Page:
Systemic Lupus (cont.)

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How is systemic lupus erythematosus diagnosed?

Since individuals with SLE can have a wide variety of symptoms and different combinations of organ involvement, no single test establishes the diagnosis of systemic lupus. To help doctors improve the accuracy of the diagnosis of SLE, 11 criteria were established by the American Rheumatism Association. These 11 criteria are closely related to the symptoms discussed above. Some people suspected of having SLE may never develop enough criteria for a definite diagnosis. Other people accumulate enough criteria only after months or years of observation. When a person has four or more of these criteria, the diagnosis of SLE is strongly suggested. Nevertheless, the diagnosis of SLE may be made in some settings in people with only a few of these classical criteria, and treatment may sometimes be instituted at this stage. Of these people with minimal criteria, some may later develop other criteria, but many never do.

The following are 11 criteria used for diagnosing systemic lupus erythematosus:

  • Malar (over the cheeks of the face) "butterfly" rash
  • Discoid skin rash (patchy redness with hyperpigmentation and hypopigmentation that can cause scarring)
  • Photosensitivity (skin rash in reaction to sunlight [ultraviolet light] exposure)
  • Mucous membrane ulcers (spontaneous sores or ulcers of the lining of the mouth, nose, or throat)
  • Arthritis (two or more swollen, tender joints of the extremities)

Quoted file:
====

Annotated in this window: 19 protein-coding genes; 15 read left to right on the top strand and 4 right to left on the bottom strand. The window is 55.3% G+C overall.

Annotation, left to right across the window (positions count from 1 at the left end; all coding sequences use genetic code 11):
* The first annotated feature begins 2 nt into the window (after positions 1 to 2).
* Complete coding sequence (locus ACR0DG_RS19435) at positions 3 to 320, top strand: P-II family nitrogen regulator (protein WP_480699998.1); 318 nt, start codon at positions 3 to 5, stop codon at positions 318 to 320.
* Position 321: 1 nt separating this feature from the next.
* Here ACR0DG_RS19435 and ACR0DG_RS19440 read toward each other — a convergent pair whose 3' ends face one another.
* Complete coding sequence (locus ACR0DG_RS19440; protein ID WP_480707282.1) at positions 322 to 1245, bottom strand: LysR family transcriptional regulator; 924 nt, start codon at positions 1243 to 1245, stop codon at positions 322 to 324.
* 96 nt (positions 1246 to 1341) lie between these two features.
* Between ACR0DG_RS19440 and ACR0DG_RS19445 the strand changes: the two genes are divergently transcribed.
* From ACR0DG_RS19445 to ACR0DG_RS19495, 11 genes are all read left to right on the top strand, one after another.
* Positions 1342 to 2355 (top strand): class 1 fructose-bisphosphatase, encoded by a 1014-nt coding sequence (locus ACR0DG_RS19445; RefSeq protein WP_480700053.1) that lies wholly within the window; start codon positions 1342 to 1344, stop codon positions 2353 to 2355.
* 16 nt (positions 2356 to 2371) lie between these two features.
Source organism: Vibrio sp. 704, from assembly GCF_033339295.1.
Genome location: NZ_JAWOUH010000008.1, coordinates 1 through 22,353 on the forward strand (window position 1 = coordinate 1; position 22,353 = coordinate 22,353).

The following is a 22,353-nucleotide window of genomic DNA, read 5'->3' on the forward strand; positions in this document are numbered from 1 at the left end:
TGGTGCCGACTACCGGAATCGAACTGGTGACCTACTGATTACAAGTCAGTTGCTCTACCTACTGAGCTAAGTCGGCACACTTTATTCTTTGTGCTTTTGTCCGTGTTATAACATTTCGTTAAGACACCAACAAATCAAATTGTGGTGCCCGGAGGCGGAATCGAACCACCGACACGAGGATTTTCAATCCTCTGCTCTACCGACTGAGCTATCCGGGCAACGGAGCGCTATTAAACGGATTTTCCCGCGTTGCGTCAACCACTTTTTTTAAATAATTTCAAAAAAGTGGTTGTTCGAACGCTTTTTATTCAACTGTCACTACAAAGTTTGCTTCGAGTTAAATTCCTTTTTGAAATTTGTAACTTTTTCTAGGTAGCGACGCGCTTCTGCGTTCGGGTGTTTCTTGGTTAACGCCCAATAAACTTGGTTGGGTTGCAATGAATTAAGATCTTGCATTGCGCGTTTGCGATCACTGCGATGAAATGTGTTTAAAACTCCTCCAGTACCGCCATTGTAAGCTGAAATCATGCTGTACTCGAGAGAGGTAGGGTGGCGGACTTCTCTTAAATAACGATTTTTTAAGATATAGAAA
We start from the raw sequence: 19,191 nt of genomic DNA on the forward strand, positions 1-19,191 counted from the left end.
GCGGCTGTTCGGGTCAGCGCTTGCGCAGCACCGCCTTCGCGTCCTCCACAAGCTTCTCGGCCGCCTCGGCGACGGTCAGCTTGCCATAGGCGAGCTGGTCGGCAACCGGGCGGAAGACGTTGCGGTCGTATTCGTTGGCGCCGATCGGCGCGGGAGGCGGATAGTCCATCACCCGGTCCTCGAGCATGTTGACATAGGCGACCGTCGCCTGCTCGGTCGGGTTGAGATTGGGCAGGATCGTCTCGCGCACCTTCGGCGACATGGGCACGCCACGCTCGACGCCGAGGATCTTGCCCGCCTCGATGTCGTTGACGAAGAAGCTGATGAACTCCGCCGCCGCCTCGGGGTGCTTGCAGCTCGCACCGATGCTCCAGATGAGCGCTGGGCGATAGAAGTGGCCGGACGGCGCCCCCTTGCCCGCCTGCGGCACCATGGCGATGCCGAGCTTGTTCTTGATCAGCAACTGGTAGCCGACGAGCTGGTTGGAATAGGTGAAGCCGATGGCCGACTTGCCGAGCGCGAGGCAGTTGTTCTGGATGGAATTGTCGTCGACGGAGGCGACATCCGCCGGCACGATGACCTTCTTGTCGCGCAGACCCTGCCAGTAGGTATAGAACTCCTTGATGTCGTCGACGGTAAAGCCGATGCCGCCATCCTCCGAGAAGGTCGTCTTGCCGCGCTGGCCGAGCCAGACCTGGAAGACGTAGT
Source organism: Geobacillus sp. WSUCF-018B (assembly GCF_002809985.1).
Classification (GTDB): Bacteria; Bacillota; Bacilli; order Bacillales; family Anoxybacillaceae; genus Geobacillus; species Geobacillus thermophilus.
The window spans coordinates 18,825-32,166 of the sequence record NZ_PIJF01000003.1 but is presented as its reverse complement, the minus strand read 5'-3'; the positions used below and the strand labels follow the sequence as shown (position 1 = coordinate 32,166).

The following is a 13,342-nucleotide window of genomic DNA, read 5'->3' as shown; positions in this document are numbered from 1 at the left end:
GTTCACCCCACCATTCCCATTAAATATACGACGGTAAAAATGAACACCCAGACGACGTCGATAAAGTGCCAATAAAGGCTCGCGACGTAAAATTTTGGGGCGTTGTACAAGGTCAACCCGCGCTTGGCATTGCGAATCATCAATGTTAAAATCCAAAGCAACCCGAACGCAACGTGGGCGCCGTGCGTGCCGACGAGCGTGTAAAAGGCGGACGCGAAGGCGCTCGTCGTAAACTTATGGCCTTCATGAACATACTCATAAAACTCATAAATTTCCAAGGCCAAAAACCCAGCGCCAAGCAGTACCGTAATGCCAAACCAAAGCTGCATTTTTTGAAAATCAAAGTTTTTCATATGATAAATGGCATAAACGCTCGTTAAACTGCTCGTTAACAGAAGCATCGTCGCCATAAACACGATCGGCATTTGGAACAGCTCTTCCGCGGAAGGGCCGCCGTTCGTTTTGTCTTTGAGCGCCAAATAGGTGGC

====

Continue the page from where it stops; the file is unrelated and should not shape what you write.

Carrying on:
• Pleuritis or pericarditis (inflammation of the lining tissue around the heart or lungs, usually associated with chest pain upon breathing or changes of body position)
  • Kidney abnormalities (abnormal amounts of urine protein or clumps of cellular elements called casts detectable with a standard urinalysis)
    Note: Ultimately, in patients with kidney disease from systemic lupus erythematosus (lupus nephritis), a kidney biopsy may be necessary to both define the cause of the kidney disease as being lupus-related as well as to determine the stage of the kidney disease in order to optimally guide treatments. Kidney biopsies are often performed by fine-needle aspiration of the kidney under radiology guidance, but in certain circumstances, a kidney biopsy can be done during an open abdominal operation.
  • Brain irritation (manifested by seizures [convulsions] and/or psychosis, referred to as "lupus cerebritis")
  • Blood-count abnormalities: low white blood count (WBC) or red blood count (RBC), or platelet count on routine complete blood count testing; leukopenia, anemia, and thrombocytopenia, respectively. Each of these are detectable with standard complete blood count testing (CBC).
  • Immunologic disorder (abnormal immune tests include anti-DNA or anti-Sm [Smith] antibodies, falsely positive blood test for syphilis, anticardiolipin antibodies, lupus anticoagulant, or positive LE prep test)
  • Antinuclear antibody (positive ANA antibody testing [antinuclear antibodies in the blood])

In addition to the 11 criteria, other tests can be helpful in evaluating people with SLE to determine the severity of organ involvement. These include routine testing of the blood to detect inflammation (for example, the erythrocyte sedimentation rate, or ESR, and the C-reactive protein, or CRP), blood-chemistry testing, direct analysis of internal body fluids, and tissue biopsies. Abnormalities in body fluids (joint or cerebrospinal fluid) and tissue samples (kidney biopsy, skin biopsy, and nerve biopsy) can further support the diagnosis of SLE. The appropriate testing procedures are selected for the patient individually by the doctor.

Medically Reviewed by a Doctor on 10/9/2015

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